$540 via promo credit when you add a new smartphone line with your own 4G/5G smartphone on postpaid Unlimited Plus plan between 5/18/23 - 5/31/23 & port-in req'd. Promo credit applied over 36 months; promo credits end if eligibility requirements are no longer met.
ive had their dsl for many years and after complaining about the download speed their regular speeds picked up acouple hundred kbs on speed tests and actual kilobytes a second now show nearer the speeds expected for my package but any file downloading reguardless of the os and pc or any other variable, is only a tenth of the speed that i am actualy geting while doing anything else like browsing and online streams or speed tests . this proves something is wrong with the file downloading on my service but they wont fix it. they sent their guy out and did the usual messing with copper conections and running speed tests witch dont show the problem but they didnt download a file as i told them to do so they didnt see the problem i told them about. So they wraped up the complaint as resolved but it remains.
Can you share a screenshot of a speed test versus a file download? Please make sure that there is no identifiable information, such as an IP address, in the screenshot.
Thanks. Those speeds are suggestive of your DSL line being on the "Up to 1Mbps" plan. Are you paying for the HSI Enhanced package or no?
basic 1mb plan i beleive over phone line
Okay, that lines up with the speeds then. You're getting what you're paying for if you're on the basic 1Mbps plan.
What's probably happening here is a combination of a few items. First, confusing bits from bytes. There are 8 bits to a byte, and Internet providers typically sell Internet packages in bits, rather than Bytes. The notation for bits is "Mbps" or "Kbps" whereas it is common to see Bytes as "MBps" or "mBps" or "MB/s." Base 10 notation is used to describe how many "bytes" or "bits" will create a "megabyte" or a "megabit." With that said, 1Mbps (One Megabit) is equal to 1000Kbps (One Thousand Kilobits). And if we convert that into Bytes, 1000Kbps would be equal to 125 Kilobytes a second. The DSL may achieve more or less than that due to overprovisioning and due to overhead associated with varios protocols used to deliver the data to and from your computer device.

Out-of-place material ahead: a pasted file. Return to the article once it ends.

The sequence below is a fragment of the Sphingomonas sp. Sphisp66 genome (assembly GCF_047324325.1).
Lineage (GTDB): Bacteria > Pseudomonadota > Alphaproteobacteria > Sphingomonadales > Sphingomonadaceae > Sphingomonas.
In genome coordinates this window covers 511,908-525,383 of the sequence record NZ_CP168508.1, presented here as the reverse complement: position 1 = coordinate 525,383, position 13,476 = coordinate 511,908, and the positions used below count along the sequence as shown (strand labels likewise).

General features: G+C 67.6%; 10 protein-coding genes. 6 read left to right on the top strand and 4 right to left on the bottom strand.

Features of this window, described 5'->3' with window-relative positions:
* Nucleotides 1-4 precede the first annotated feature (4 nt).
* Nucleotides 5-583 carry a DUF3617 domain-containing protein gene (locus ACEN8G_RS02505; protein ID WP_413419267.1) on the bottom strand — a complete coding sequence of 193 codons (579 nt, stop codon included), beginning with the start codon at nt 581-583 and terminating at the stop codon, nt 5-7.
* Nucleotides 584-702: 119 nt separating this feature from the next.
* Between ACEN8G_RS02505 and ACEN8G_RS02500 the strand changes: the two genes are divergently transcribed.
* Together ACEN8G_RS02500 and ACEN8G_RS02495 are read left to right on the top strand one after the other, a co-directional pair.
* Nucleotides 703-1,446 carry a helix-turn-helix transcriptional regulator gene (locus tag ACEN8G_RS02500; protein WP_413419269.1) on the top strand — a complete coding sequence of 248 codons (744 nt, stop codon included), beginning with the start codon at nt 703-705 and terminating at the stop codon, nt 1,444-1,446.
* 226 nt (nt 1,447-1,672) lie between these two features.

The second aspect probably boils down to how large content and software is getting. 1Mbps worked out nicely when software packages used to be at max, 700MB in size and video was commonly 240p or 360p on the Internet. Not so much now that an operating system can be around 4-6GB in size (macOS and Windows) or 1.2GB (a modern Linux distribution). Even cell phones now use operating system images which are 2-3GB, which can take hours to download at 1Mbps.
Download conection 901 kbps
download binary file 113 kb/s
upload connection speed 347 kbps
upload binary file transfer speed 42 kb/s actual transfers should reach near connection speeds. the other speed tests were flash based this is html5 based.